Rami Khouri Assesses Arab World's Turmoil and Potential

October 11, 2013
By James F. Smith, Belfer Center communications director

Rami G. Khouri, a veteran Middle East journalist and scholar, captured the intense drama of the nearly three-year-old Arab Spring with one statistic: while many recall the self-immolation by Tunisian activist Mohamed Bouazizi on Dec. 17, 2010, as the spark for the uprisings, Khouri noted that no fewer than 65 Arabs set themselves ablaze in the months following Bouazizi’s act to draw attention to grievances across the region.
Khouri, a senior fellow of the Middle East Initiative at Harvard Kennedy School’s Belfer Center for Science and International Affairs, told a seminar on Oct. 8 that those personal acts of protest underscore the unprecedented pace and intensity of the Arab uprisings against authoritarian regimes.
Khouri, who is also director of the Issam Fares Institute for Public Policy and International Affairs at the American University of Beirut, said Arabs are trying to compress into a couple of years a process of state-building that has taken two centuries in the United States and elsewhere. What’s more, Khouri said, Arabs are trying to achieve this transformation amid severe economic threats, existential environmental challenges, and complex foreign intervention.
Khouri cited several drastic changes in the Arab world since December 2010:

  • Entire citizenries now feel a sense of empowerment and citizenship.
  • The protests have led to the birth of new “public political spheres” where people can compete and debate (even if the rules change almost week to week on what can be discussed).
  • People are engaged in a “heroic struggle to shape a new social contract,” as citizens and authorities in each nation work to find a way to work together that responds to citizens’ rights and expectations.
  • The uprisings have achieved a form of populist legitimacy, anchored in the rule of law but with new forms of governance emerging.

For example, Khouri said, the government of Oman recently made concessions to striking school teachers, which would have been unthinkable a few years ago.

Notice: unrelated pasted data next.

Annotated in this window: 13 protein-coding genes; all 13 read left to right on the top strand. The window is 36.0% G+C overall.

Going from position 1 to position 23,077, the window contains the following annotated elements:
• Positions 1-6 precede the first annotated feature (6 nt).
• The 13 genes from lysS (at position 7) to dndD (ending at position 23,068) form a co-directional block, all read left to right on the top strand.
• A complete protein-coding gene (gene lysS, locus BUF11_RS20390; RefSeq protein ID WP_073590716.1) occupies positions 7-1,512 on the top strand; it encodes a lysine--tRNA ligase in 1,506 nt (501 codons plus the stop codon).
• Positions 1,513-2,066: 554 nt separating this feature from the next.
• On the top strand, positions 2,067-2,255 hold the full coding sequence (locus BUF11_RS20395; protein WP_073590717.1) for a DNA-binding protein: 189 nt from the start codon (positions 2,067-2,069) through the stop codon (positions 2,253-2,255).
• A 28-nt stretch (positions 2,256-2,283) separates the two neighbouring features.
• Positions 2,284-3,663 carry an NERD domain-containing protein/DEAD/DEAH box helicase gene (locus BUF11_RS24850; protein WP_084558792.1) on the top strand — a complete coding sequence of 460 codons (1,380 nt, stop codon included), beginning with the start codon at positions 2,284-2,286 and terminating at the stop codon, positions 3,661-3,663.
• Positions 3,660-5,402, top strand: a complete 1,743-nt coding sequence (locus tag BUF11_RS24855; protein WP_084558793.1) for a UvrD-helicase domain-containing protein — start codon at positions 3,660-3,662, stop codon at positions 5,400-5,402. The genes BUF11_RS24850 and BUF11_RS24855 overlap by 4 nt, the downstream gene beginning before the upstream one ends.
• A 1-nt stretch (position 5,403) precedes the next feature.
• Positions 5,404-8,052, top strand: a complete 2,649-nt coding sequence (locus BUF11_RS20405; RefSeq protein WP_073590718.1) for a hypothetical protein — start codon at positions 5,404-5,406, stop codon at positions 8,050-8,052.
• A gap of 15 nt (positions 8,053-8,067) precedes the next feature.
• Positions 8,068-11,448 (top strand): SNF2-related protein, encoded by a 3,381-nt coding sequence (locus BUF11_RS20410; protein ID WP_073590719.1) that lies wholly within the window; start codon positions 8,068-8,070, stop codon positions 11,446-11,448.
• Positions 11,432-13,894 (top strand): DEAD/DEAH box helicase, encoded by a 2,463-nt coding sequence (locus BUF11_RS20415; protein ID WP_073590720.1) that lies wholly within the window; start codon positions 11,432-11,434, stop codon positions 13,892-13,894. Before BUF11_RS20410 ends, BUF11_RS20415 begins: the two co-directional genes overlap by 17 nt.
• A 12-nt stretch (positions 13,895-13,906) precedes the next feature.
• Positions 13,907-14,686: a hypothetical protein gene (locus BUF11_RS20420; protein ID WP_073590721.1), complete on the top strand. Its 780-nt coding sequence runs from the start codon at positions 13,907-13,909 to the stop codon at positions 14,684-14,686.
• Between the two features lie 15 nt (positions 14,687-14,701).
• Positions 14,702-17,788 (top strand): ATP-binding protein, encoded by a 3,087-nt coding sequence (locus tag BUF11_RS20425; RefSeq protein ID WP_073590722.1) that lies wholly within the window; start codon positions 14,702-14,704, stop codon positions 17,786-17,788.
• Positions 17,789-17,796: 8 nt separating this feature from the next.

But in many places nationalism is now caught in a fierce struggle with sub-national identities, Khouri said, especially in the form of sectarian divides. The result is that “these state structures are still thin” because they have never been validated by their own peoples.
Khouri, who lives in Beirut and is a contributing editor to the Daily Star newspaper there, called the Syrian war “the greatest proxy war of all time.” He said the barbarism there is so extreme because those involved see this as an existential battle between “two gladiators fighting in a pit, where one will die and one will live.”
He said the arc across Iraq, Syria and Lebanon has become a single ideological unit that is now also “the world’s greatest driver of Salafist terrorism.”
Khouri said the region is living through a spellbinding process that seeks to drive Arab nations toward legitimate constitutions and functioning states that respect the social contract with citizens for the first time. He said he expects that process to succeed in some countries, especially Tunisia where the uprising began. But he said it may fail elsewhere, or sputter along through years of uncertainty.

Rami G. Khouri, senior fellow of the Middle East Initiative

Photo Credit: James F. Smith

Khouri said the arc across Iraq, Syria and Lebanon has become a single ideological unit that is now also “the world’s greatest driver of Salafist terrorism.”


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